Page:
The BONSAI team has successfully proposed methods in high-throughput sequence indexing (seeding techniques and design) [13,14] and in genomic rearrangements [15,16] (see also our web server bioinfo.lifl.fr). We are looking forward a motivated applicant who will design and implement an original algorithm, that will be tested on both simulated and real datasets. The applicant will benefit from the experience of the team and its collaborations. Researchers of the BONSAI team design bioinformatic algorithms with a special interest for high- throughput sequencing data processing and genome structure.
Despite the advent of a number of new methods during the last few years, the assembly of full-length eukaryotic genomes remains a challenging problem. This problem is known to be difficult because of its intrinsic computational complexity and of the nature of genomic sequences, that may contain a high fraction of repetitive elements, low complexity regions, rearrangements, large insertions or deletions, etc. The advent of high-throughput sequencing technologies made the challenge even harder. The sequence reads are much shorter and much more numerous. For example, a vertebrate genome puzzle contains several billion pieces with multiple overlapping copies of each piece. Yet de novo assembly is still mainly unsolved for large eukaryotic genomes. Generally, two approaches are considered. The first one is used mainly in resequencing projects. It is based on read mapping and assumes the availability of a reference sequence coming from the same species against which the reads can be aligned. It thus allows identification of small local variations (substitutions or indels). The second one, called de novo sequence assembly, does not make use of any prior assembly. Both can take advantage of paired-end reads to detect structural variations such as large insertions or rearrangements. Some works also explore a new path for the assembly problem, inspired both from de novo sequencing problem [1,2] and methods that have been developed for resequencing [3,4,5]. The key idea is that even when a reference sequence is not available, there are now representative genome sequences of most of the major phylogenetic clades. So a set of closely related sequences can be used to guide the assembly process. In  some of these approaches have been explored for Sanger conventional sequencing. More recently, in , a non automated process has been used on four genomes at the intraspecific level. In [8, 9], the authors took into account both assembly and mapping but considering only one reference genome. In [10, 11], this approach has been used for scaffolding. In  the knowledge of predicted breakpoints from a set of variants has been used to improve assembly. We thus propose the exciting project of designing a tool which aims to remove these barriers, using a higher sensitive read mapping process with a multiple reference set, combined with an assembly approach taking into account paired-end information and structural variation through a guided phylogenetic approach.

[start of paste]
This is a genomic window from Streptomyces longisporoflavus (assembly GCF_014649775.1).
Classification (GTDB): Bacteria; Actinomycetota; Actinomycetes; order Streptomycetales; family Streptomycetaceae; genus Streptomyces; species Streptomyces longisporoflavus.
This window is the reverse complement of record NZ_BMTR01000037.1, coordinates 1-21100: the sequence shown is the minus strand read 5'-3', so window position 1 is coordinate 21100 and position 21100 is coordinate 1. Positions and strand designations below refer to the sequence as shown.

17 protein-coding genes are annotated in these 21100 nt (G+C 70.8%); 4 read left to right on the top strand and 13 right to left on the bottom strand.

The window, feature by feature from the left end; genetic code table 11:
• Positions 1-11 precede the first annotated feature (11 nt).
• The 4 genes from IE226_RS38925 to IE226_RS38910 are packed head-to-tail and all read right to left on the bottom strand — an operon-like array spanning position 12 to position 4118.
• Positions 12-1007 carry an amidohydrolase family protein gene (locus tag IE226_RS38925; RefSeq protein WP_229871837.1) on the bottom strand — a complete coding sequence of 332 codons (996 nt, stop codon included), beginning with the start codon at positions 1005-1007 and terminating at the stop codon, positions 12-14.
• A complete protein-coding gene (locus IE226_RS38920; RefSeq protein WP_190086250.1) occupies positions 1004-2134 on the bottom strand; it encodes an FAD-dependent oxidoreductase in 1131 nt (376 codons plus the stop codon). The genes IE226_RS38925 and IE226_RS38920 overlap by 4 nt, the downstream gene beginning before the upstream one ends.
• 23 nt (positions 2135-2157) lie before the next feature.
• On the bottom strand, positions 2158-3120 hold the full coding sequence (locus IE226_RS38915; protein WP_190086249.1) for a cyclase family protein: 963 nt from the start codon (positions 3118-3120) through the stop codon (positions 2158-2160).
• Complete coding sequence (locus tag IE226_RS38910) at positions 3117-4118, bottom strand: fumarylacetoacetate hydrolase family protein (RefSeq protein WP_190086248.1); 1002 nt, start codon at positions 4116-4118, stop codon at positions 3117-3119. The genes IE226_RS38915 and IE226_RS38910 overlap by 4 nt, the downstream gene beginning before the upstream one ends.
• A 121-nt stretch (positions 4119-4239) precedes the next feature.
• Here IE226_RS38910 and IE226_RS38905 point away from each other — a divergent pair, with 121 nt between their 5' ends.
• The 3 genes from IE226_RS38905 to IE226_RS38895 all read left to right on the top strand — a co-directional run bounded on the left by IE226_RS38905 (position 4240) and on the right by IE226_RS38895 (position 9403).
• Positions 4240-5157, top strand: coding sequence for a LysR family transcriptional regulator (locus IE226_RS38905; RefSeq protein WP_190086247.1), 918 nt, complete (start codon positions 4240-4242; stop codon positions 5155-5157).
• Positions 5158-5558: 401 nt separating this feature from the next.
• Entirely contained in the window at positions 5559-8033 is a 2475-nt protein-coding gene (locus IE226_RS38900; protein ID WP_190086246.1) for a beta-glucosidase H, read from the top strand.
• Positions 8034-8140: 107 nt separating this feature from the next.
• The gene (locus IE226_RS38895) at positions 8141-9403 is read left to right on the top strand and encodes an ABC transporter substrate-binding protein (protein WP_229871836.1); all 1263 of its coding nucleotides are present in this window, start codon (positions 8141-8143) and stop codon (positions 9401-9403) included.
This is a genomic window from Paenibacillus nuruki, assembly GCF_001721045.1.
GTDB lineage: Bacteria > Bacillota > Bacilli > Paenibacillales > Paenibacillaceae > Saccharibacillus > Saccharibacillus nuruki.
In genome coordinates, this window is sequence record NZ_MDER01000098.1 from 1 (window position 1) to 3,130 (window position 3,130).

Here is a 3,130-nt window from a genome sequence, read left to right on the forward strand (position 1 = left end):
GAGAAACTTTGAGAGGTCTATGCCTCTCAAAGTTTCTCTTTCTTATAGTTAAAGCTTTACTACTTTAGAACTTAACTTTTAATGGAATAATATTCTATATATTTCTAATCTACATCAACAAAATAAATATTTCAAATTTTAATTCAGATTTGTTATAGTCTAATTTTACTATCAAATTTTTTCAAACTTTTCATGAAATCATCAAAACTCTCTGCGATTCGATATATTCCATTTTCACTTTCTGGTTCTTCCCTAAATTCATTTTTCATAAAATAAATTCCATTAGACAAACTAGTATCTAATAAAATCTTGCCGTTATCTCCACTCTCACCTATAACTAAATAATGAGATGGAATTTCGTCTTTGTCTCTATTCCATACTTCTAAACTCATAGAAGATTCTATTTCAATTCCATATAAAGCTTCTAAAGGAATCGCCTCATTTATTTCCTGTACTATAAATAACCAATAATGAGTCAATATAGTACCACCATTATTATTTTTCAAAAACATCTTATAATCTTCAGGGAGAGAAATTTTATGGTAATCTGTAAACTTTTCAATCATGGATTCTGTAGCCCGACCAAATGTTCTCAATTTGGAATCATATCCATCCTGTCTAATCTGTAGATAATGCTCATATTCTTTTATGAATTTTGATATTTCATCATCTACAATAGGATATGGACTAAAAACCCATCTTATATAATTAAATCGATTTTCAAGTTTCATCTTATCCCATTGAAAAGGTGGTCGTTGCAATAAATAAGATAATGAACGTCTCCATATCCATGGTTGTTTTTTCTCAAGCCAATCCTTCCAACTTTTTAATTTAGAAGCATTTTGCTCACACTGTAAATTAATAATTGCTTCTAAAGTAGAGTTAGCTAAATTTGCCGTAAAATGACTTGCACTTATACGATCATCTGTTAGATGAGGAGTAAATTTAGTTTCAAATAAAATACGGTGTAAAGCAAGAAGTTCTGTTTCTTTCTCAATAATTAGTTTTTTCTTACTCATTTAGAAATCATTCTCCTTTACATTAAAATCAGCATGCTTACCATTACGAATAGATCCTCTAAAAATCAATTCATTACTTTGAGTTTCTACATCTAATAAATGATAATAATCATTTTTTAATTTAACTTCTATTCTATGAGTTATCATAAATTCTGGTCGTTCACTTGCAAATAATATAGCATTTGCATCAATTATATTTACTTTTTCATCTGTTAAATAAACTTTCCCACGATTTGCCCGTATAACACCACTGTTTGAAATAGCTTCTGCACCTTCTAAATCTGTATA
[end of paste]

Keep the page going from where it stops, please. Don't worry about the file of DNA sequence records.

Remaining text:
Duration : 16 months Salary: 2 621 gross/month Monthly salary after taxes : around 2 138